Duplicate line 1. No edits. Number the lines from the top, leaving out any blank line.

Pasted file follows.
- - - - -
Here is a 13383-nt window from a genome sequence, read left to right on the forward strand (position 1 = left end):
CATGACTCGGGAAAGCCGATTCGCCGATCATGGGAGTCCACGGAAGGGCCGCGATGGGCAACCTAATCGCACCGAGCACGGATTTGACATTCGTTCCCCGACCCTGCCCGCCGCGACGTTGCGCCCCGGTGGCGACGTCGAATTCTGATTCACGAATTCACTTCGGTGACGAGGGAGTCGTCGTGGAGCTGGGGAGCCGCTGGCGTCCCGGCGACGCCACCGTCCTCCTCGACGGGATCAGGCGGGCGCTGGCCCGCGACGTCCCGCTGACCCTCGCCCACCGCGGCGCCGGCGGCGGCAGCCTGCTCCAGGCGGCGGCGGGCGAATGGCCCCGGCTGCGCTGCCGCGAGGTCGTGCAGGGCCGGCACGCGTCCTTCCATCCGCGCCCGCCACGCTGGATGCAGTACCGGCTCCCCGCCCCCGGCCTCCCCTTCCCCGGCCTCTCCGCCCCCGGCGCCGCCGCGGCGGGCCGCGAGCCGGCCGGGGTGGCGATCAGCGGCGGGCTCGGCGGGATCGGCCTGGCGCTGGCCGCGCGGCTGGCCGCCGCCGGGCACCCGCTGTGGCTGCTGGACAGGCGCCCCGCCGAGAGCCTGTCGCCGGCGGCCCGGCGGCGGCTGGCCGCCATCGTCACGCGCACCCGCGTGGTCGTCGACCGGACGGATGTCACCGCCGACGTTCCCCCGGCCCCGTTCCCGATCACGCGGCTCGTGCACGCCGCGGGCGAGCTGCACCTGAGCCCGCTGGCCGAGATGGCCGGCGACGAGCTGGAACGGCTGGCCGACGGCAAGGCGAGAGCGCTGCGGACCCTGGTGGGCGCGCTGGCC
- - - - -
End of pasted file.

Here is a 13383-nt window from a genome sequence, read left to right on the forward strand (position 1 = left end):